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The Difference Between A Turn and Hand Toss in Salsa


These two moves get mixed up all the time, especially by beginner follows, so let’s get clear on how to lead them and when it makes sense to skip a move all together.

I previously explained the difference between a turn and a hairbrush for the follows. Now, let’s break down the how the lead and follow feel for a turn vs. a hand toss.

Understanding the Difference: Turn vs. Hand Toss

The Turn (horizontal plane)

A turn involves guiding your partner’s arm horizontally, across their body, and around their axis. For example:

  • Across the body (Ex: a right turn, lead’s right hand to follow’s left hand): make it clear that the follow’s arm is going across their body and around their head.
  • To the outside: (Ex: a right turn, lead’s left hand to follow’s right hand): lead her right hand on a horizontal plane away from her body and around her head.


The Hand Toss (vertical plane)

A hand toss keeps the movement within a neutral up-and-down territory, avoiding crossing the follow’s center line or axis on a horizontal plane. Here’s how to do it:

  • Downward toss: the intention is down, not to the side. For instance, if you want to switch hands, toss the hand down – the follow will continue the movement, raising their hand and you and ask for it again, wherever you want it.
  • Toss to hammer Lock: This one can often be confused as a turn. The trick is to connect with the follow’s wrist, do a little circle, toss downward and slightly back, so her arm ends up behind her back. If the intention of the toss is too horizontal and not enough downward the follow may interpret it as a turn.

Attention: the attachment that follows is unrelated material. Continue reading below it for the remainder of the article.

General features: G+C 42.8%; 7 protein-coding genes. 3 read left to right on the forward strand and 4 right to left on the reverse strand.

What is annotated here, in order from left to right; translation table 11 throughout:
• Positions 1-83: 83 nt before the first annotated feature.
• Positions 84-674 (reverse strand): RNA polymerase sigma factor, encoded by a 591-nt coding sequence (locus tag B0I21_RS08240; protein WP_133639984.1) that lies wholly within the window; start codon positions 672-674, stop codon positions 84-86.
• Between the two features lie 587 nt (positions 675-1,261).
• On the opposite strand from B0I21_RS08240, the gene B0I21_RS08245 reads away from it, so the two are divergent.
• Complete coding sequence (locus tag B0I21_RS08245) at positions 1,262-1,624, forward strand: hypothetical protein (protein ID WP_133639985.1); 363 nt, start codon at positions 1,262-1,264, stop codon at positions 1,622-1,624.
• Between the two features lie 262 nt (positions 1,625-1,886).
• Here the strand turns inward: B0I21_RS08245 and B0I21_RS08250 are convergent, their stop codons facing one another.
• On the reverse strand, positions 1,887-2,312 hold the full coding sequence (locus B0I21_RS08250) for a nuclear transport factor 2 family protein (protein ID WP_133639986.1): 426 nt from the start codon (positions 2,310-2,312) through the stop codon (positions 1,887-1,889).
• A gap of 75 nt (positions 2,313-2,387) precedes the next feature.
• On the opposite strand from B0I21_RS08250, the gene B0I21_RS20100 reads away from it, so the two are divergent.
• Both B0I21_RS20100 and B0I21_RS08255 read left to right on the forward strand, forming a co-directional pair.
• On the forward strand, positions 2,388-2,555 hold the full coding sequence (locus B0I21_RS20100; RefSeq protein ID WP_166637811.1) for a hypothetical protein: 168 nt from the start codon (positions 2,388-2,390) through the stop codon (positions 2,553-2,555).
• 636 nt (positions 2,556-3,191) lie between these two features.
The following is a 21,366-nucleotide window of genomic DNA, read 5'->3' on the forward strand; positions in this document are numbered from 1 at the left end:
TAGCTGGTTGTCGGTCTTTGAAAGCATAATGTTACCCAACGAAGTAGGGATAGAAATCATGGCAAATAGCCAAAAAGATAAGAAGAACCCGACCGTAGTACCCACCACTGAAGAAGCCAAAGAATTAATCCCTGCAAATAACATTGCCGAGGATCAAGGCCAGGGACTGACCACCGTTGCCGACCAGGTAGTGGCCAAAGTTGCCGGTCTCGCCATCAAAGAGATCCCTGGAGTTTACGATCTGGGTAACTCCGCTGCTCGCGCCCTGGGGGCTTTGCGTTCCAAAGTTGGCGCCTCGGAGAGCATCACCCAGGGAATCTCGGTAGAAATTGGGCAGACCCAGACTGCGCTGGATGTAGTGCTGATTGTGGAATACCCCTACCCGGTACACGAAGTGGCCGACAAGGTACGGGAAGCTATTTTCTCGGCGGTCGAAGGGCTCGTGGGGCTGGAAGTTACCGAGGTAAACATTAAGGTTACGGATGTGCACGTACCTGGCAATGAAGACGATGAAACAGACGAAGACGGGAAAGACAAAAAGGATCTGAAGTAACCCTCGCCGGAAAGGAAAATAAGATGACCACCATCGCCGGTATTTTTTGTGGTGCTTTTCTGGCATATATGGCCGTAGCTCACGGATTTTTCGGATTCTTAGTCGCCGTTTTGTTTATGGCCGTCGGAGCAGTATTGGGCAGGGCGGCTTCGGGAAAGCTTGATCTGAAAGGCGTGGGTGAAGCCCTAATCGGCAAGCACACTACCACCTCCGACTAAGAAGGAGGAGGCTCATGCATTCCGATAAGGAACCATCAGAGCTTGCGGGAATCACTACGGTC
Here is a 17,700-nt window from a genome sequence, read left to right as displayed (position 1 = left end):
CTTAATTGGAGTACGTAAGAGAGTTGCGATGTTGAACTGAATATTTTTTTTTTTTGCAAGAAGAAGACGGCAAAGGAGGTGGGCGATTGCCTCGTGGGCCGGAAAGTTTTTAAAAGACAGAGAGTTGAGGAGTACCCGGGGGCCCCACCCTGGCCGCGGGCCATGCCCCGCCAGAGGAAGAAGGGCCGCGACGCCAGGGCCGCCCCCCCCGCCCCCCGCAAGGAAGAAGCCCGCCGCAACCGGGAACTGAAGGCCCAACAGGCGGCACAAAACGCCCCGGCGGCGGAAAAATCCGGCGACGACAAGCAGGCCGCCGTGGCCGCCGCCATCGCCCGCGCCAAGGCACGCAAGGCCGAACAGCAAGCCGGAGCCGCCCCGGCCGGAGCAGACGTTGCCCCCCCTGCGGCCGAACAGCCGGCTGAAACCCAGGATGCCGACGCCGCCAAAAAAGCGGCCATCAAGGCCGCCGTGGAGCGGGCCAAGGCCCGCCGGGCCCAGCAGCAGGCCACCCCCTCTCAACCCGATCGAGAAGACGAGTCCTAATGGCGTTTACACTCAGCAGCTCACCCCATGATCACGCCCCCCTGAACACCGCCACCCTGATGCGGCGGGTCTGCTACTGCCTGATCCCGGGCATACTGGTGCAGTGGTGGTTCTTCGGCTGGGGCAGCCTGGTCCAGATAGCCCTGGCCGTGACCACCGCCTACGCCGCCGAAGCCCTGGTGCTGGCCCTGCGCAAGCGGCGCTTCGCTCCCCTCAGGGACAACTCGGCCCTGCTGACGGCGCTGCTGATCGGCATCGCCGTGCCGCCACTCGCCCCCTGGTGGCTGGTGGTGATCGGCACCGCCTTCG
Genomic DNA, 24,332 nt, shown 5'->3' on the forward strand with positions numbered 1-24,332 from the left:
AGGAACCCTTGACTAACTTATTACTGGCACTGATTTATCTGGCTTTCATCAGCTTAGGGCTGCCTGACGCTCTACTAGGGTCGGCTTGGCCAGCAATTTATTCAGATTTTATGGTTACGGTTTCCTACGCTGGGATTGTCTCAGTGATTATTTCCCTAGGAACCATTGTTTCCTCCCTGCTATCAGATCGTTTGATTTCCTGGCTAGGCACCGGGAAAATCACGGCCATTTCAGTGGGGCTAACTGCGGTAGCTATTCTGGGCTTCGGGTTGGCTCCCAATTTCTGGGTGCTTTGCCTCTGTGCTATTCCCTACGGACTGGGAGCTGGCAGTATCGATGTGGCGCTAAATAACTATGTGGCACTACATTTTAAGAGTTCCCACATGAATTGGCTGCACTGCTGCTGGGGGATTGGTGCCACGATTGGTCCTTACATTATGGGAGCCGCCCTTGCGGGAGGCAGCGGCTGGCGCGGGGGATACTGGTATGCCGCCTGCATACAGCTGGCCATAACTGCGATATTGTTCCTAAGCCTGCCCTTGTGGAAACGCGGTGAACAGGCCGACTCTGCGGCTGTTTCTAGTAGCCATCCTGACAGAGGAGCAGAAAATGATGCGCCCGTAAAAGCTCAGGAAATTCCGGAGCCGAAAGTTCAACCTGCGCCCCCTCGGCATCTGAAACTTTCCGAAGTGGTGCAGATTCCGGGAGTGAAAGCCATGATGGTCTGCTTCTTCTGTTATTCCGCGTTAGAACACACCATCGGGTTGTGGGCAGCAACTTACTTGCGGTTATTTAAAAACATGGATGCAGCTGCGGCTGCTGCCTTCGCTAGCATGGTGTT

Practical Demonstrations (see video)

Let’s look at some examples to illustrate these differences:

  1. Turn: during a basic step, lead the arm to the outside to signal a turn.
  2. Hand Toss: connect with the wrist, circle, and toss down and back.
  3. Combining Turn and Toss: lead a right turn, toss the hand, then show a target to block and send the follow back the other way, to the left.


Tips for Dancing with Beginners

When dancing with beginner follows, they may not be familiar with hand tosses. Here’s how to adapt:

  • Avoid hand tosses: If the follow turns quickly instead of completing the hand toss, switch to simpler moves. You can’t lead something they don’t know how to do.
  • Use hairbrushes: Instead of a hand toss, try a hairbrush, where you lift the follows hand on a vertical plane up and over her head. Let go and allow her to finish the move, brushing her hair. If the follow doesn’t know what to do, you can avoid these too.
  • Adjust Your Leading: Be ready to modify your moves based on the follow’s experience and responses. That’s the trick to being a good lead. Don’t make the follow feel like they don’t know what they’re doing. Adjust and have fun!


Final Thoughts

Understanding the difference between a turn and a hand toss allows you to lead more effectively and adjust to your partner’s skill level. Remember, clarity is key in leading these moves.

For more detailed guidance on incorporating these concepts into your social dancing, check out our online salsa program – you can try it free for a week here.

It’s a game-changer.